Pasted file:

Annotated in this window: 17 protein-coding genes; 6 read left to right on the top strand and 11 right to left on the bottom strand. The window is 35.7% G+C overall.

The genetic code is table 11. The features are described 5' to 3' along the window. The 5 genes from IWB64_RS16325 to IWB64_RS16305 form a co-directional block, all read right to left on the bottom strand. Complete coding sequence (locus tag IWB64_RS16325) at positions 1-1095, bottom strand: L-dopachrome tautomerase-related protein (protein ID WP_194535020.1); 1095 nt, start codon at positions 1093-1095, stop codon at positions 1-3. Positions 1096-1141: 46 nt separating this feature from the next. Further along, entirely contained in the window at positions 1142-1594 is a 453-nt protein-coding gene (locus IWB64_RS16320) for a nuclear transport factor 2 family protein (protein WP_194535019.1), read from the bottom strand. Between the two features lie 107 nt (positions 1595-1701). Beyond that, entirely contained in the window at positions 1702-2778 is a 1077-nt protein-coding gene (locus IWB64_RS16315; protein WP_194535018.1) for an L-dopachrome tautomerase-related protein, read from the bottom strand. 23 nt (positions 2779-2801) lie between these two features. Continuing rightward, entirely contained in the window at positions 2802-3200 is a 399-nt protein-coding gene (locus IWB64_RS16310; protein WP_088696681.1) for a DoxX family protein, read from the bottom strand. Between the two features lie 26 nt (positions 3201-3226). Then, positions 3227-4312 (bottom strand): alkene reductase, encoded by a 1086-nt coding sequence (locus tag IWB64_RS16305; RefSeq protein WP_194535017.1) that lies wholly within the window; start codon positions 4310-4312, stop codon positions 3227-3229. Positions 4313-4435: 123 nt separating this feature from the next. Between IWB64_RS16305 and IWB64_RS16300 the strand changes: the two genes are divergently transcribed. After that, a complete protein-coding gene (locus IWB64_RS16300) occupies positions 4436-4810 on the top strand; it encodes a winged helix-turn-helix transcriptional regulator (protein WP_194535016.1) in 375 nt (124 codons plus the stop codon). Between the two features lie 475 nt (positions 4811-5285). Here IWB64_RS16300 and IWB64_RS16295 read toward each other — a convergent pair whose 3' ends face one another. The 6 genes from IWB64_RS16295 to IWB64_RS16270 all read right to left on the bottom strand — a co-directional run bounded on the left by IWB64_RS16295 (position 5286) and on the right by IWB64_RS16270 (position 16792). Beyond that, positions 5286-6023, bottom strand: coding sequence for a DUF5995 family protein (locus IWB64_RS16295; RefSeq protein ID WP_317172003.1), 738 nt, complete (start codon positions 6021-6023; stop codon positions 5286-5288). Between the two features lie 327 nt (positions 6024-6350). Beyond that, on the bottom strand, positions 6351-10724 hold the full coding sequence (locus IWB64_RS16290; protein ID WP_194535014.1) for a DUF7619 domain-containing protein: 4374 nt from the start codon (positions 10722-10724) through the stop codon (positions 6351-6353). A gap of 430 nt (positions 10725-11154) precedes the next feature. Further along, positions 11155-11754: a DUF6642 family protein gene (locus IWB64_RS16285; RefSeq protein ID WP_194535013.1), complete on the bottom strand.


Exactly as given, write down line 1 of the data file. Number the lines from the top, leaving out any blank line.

Annotated in this window: 17 protein-coding genes; 6 read left to right on the top strand and 11 right to left on the bottom strand. The window is 35.7% G+C overall.